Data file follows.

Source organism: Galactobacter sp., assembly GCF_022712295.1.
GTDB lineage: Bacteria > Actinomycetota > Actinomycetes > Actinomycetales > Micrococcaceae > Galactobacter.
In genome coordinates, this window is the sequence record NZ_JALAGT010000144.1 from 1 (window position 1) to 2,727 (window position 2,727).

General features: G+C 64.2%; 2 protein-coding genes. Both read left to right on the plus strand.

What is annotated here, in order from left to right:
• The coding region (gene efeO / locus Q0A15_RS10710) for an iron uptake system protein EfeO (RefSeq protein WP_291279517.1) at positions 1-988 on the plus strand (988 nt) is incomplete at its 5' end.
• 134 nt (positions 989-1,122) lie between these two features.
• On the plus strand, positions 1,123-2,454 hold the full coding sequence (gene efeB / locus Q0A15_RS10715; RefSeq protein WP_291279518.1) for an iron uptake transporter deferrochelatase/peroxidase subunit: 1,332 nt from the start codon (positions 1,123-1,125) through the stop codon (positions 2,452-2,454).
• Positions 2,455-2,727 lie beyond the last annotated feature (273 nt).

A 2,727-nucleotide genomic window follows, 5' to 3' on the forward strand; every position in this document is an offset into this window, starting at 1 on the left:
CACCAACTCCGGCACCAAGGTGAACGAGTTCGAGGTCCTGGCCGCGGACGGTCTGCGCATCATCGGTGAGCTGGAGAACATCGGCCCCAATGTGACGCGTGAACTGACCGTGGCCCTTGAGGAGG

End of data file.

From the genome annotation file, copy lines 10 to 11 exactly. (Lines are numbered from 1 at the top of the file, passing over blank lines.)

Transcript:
A 2,727-nucleotide genomic window follows, 5' to 3' on the forward strand; every position in this document is an offset into this window, starting at 1 on the left:
CACCAACTCCGGCACCAAGGTGAACGAGTTCGAGGTCCTGGCCGCGGACGGTCTGCGCATCATCGGTGAGCTGGAGAACATCGGCCCCAATGTGACGCGTGAACTGACCGTGGCCCTTGAGGAGG